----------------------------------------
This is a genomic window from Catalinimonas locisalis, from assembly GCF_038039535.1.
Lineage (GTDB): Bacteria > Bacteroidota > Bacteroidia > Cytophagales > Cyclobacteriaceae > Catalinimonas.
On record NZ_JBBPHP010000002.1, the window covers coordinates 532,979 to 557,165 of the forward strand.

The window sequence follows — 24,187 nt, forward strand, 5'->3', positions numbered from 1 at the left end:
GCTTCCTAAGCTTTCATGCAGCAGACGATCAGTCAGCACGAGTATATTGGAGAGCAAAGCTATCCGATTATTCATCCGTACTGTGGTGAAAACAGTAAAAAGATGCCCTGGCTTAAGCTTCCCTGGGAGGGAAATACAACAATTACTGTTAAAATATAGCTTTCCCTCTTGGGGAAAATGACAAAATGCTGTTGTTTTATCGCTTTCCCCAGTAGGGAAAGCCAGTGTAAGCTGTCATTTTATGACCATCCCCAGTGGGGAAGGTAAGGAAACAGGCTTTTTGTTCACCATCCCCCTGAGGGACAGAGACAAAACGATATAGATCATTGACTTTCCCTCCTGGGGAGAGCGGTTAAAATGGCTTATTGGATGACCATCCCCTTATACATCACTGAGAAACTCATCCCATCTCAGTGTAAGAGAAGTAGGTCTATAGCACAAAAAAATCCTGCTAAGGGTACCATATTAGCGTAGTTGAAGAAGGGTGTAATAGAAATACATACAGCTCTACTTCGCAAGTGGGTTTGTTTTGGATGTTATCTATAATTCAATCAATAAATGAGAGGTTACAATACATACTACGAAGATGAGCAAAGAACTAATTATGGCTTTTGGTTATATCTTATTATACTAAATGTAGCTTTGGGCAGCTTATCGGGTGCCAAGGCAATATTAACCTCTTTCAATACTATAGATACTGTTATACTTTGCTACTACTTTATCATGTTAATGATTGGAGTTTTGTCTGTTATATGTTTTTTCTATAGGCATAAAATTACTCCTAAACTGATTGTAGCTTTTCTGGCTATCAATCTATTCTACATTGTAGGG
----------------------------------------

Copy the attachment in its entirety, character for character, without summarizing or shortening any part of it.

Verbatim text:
This is a genomic window from Catalinimonas locisalis, from assembly GCF_038039535.1.
Lineage (GTDB): Bacteria > Bacteroidota > Bacteroidia > Cytophagales > Cyclobacteriaceae > Catalinimonas.
On record NZ_JBBPHP010000002.1, the window covers coordinates 532,979 to 557,165 of the forward strand.

The window sequence follows — 24,187 nt, forward strand, 5'->3', positions numbered from 1 at the left end:
GCTTCCTAAGCTTTCATGCAGCAGACGATCAGTCAGCACGAGTATATTGGAGAGCAAAGCTATCCGATTATTCATCCGTACTGTGGTGAAAACAGTAAAAAGATGCCCTGGCTTAAGCTTCCCTGGGAGGGAAATACAACAATTACTGTTAAAATATAGCTTTCCCTCTTGGGGAAAATGACAAAATGCTGTTGTTTTATCGCTTTCCCCAGTAGGGAAAGCCAGTGTAAGCTGTCATTTTATGACCATCCCCAGTGGGGAAGGTAAGGAAACAGGCTTTTTGTTCACCATCCCCCTGAGGGACAGAGACAAAACGATATAGATCATTGACTTTCCCTCCTGGGGAGAGCGGTTAAAATGGCTTATTGGATGACCATCCCCTTATACATCACTGAGAAACTCATCCCATCTCAGTGTAAGAGAAGTAGGTCTATAGCACAAAAAAATCCTGCTAAGGGTACCATATTAGCGTAGTTGAAGAAGGGTGTAATAGAAATACATACAGCTCTACTTCGCAAGTGGGTTTGTTTTGGATGTTATCTATAATTCAATCAATAAATGAGAGGTTACAATACATACTACGAAGATGAGCAAAGAACTAATTATGGCTTTTGGTTATATCTTATTATACTAAATGTAGCTTTGGGCAGCTTATCGGGTGCCAAGGCAATATTAACCTCTTTCAATACTATAGATACTGTTATACTTTGCTACTACTTTATCATGTTAATGATTGGAGTTTTGTCTGTTATATGTTTTTTCTATAGGCATAAAATTACTCCTAAACTGATTGTAGCTTTTCTGGCTATCAATCTATTCTACATTGTAGGG